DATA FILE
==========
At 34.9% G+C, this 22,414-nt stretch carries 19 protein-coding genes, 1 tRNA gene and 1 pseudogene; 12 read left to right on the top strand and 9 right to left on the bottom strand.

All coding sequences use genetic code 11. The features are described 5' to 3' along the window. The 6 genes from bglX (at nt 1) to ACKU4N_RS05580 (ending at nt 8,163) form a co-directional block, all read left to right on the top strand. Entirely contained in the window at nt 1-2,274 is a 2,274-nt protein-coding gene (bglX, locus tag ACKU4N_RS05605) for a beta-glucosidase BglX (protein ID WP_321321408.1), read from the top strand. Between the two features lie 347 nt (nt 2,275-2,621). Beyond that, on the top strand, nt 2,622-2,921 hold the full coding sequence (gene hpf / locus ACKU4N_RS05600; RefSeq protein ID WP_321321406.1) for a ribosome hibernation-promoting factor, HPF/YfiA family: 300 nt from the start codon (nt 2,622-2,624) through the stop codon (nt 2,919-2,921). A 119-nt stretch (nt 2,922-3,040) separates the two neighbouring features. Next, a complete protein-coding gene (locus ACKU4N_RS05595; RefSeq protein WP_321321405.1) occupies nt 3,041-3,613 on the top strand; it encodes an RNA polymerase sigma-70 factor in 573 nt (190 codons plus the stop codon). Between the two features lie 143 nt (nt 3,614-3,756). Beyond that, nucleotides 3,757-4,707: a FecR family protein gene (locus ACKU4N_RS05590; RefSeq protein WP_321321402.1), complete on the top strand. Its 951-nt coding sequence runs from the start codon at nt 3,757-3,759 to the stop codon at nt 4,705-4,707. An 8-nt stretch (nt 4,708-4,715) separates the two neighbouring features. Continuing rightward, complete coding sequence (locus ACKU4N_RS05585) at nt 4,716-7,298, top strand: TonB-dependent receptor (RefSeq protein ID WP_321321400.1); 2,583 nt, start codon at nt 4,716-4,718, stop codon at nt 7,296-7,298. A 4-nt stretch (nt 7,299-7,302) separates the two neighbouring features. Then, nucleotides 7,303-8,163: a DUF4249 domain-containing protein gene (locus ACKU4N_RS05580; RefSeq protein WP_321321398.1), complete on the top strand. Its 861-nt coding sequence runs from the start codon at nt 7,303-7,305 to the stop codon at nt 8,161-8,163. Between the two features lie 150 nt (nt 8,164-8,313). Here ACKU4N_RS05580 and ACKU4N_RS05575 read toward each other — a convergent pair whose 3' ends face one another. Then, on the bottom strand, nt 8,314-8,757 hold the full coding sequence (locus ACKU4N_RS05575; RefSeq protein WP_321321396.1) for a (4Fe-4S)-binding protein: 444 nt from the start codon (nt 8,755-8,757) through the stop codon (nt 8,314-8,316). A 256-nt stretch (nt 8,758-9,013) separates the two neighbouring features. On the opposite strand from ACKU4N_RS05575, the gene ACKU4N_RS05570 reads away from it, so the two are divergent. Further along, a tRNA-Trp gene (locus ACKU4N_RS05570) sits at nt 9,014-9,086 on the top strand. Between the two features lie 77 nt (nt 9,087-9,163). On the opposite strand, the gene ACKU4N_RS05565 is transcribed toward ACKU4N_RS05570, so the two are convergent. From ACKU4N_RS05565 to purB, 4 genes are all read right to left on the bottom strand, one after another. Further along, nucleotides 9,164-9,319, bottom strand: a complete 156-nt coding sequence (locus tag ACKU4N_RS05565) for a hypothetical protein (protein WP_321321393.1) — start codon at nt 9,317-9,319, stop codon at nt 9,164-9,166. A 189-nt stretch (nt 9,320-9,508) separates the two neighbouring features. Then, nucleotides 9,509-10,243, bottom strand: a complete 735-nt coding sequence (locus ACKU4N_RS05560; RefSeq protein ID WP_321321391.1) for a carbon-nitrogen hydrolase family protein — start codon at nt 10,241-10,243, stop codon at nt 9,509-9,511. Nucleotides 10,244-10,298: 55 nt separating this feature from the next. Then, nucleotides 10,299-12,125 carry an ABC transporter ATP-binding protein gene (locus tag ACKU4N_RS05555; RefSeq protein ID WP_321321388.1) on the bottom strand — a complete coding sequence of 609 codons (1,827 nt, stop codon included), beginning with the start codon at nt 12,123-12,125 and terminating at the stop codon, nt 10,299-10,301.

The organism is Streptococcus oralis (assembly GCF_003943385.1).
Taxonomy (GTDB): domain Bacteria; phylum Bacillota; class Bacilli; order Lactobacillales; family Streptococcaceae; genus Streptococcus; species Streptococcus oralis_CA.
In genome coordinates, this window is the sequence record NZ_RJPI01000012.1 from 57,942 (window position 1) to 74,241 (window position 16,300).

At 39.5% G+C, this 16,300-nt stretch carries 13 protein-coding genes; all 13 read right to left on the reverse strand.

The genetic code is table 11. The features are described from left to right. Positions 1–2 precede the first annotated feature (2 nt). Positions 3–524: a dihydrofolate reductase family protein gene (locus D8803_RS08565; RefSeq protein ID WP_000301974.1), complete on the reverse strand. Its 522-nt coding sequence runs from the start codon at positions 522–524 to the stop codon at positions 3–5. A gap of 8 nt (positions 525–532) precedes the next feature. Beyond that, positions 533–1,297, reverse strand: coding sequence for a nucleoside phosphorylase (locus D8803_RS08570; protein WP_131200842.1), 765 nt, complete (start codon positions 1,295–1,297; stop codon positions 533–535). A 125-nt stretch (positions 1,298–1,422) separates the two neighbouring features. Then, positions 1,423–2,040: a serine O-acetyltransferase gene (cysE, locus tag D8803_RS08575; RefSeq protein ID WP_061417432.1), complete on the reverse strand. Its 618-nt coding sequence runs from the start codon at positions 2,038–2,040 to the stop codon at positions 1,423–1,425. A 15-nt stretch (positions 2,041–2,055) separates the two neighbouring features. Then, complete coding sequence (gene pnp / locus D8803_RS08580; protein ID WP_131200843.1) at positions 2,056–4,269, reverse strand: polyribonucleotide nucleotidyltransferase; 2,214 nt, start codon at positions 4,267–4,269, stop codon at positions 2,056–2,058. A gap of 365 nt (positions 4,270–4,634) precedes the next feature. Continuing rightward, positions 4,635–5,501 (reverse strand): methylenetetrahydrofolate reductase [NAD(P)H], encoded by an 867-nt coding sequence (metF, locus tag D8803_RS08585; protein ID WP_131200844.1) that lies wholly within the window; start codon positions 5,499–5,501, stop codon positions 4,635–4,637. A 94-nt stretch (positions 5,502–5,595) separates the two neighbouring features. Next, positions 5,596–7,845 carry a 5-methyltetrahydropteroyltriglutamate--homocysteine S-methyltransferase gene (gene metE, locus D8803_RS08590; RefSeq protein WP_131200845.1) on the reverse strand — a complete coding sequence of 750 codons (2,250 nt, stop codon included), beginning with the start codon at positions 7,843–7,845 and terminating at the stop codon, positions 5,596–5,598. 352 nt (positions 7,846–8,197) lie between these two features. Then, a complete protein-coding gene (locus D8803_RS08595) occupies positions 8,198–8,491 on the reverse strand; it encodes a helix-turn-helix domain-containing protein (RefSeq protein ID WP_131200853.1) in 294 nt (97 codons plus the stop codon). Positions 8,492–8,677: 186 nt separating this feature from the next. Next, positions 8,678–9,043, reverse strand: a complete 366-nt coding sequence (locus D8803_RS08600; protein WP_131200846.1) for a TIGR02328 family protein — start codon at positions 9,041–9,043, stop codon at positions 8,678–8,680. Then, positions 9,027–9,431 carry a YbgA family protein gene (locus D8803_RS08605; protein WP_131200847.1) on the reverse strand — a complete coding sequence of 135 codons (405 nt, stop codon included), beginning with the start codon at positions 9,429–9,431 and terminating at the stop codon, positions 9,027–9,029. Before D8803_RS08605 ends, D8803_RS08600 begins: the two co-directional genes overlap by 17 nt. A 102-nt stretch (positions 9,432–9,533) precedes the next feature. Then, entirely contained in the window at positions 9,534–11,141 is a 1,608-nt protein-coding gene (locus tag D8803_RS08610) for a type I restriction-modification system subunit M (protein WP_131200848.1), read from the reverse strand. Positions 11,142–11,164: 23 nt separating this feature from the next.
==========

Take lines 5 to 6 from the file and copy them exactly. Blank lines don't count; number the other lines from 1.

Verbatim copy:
In genome coordinates, this window is the sequence record NZ_RJPI01000012.1 from 57,942 (window position 1) to 74,241 (window position 16,300).

At 39.5% G+C, this 16,300-nt stretch carries 13 protein-coding genes; all 13 read right to left on the reverse strand.